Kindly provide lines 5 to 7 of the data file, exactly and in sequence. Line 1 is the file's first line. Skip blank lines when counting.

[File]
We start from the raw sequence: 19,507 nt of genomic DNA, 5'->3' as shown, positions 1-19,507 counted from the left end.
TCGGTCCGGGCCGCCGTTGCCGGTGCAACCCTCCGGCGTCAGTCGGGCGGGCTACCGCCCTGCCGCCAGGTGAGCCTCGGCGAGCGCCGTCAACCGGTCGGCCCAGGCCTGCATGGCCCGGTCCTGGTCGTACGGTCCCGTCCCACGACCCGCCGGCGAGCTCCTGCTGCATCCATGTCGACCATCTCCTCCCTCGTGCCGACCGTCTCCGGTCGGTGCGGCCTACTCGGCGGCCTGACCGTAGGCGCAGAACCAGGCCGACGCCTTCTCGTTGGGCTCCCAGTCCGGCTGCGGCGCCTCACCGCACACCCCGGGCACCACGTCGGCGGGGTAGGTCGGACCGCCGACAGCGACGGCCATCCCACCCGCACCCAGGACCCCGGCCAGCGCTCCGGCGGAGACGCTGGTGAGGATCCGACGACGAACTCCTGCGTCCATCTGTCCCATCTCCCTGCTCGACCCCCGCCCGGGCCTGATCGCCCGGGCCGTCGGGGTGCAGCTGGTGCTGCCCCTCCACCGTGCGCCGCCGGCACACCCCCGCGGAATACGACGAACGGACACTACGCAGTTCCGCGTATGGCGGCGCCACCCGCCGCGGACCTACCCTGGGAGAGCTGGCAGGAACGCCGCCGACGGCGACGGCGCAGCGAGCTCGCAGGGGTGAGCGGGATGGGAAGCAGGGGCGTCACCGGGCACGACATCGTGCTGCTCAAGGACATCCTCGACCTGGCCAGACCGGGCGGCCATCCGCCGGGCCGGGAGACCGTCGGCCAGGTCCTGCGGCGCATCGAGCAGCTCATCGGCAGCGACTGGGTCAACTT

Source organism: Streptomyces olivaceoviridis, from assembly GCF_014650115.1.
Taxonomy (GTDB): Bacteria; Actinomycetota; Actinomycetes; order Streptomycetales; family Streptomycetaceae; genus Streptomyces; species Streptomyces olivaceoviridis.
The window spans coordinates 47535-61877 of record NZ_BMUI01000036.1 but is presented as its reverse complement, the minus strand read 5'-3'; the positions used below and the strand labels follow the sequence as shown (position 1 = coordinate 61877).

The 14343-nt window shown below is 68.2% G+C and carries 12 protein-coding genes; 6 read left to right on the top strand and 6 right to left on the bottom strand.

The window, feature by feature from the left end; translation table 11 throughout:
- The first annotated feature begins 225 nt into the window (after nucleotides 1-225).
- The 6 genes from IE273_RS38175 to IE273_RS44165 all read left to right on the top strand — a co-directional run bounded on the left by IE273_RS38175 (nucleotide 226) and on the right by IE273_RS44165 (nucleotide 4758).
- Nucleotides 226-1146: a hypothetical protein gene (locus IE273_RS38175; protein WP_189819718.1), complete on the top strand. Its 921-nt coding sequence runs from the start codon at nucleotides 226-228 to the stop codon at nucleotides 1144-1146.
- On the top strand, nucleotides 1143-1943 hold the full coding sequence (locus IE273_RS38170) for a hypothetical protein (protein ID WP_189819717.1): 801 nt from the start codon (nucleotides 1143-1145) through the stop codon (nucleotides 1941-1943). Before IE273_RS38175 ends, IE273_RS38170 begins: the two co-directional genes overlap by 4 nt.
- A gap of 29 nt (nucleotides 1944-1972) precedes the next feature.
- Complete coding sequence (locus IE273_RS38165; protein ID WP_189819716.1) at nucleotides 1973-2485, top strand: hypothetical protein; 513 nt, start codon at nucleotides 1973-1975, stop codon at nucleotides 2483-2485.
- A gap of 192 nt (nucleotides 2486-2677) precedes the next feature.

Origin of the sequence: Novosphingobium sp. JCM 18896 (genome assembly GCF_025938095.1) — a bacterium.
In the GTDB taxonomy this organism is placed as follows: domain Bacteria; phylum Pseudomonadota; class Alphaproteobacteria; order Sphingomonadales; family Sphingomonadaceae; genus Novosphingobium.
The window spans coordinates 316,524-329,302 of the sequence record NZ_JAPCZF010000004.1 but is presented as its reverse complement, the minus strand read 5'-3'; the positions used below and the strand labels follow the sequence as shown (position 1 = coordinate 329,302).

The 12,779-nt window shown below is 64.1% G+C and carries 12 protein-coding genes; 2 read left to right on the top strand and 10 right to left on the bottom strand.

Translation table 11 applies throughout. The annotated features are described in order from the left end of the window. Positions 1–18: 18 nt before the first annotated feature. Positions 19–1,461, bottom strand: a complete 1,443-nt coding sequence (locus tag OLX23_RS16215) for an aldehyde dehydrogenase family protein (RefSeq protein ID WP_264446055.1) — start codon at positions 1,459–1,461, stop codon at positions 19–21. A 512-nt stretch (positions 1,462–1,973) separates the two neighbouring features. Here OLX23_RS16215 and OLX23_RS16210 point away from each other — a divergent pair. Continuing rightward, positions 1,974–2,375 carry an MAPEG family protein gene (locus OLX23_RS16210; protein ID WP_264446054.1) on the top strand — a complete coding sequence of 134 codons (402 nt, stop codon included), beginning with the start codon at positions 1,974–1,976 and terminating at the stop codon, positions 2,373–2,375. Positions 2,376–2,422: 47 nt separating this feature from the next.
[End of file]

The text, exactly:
The window spans coordinates 47535-61877 of record NZ_BMUI01000036.1 but is presented as its reverse complement, the minus strand read 5'-3'; the positions used below and the strand labels follow the sequence as shown (position 1 = coordinate 61877).

The 14343-nt window shown below is 68.2% G+C and carries 12 protein-coding genes; 6 read left to right on the top strand and 6 right to left on the bottom strand.

The window, feature by feature from the left end; translation table 11 throughout: